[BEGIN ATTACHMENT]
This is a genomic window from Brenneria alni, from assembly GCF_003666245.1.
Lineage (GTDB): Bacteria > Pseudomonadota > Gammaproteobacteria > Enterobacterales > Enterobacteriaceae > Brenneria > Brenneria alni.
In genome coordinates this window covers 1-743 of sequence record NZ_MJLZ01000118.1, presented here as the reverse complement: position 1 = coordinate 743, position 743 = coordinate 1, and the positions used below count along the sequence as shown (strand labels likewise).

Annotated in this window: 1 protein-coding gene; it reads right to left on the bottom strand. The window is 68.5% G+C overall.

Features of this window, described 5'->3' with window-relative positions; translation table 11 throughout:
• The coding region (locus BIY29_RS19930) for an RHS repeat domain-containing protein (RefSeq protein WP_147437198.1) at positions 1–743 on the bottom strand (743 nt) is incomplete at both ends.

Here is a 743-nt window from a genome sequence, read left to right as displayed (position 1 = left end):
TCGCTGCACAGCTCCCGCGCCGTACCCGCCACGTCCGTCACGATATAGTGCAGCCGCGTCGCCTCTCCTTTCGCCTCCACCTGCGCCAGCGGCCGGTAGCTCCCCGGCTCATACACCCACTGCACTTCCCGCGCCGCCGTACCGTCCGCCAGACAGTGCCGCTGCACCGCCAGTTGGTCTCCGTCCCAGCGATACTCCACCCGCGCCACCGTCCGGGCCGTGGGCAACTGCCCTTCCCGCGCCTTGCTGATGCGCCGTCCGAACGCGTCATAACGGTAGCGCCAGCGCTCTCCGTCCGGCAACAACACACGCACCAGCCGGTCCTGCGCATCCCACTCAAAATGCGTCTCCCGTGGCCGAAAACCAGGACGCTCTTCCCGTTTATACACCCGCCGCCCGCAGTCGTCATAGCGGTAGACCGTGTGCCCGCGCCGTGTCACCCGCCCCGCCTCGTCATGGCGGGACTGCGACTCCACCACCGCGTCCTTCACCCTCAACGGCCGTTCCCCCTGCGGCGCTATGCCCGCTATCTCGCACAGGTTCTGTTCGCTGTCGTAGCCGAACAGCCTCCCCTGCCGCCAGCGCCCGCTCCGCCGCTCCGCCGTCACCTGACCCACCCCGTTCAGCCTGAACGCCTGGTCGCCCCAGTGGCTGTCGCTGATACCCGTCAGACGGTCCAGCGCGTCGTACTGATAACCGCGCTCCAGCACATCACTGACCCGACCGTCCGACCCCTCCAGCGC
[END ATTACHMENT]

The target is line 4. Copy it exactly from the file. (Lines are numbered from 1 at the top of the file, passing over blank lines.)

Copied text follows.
Annotated in this window: 1 protein-coding gene; it reads right to left on the bottom strand. The window is 68.5% G+C overall.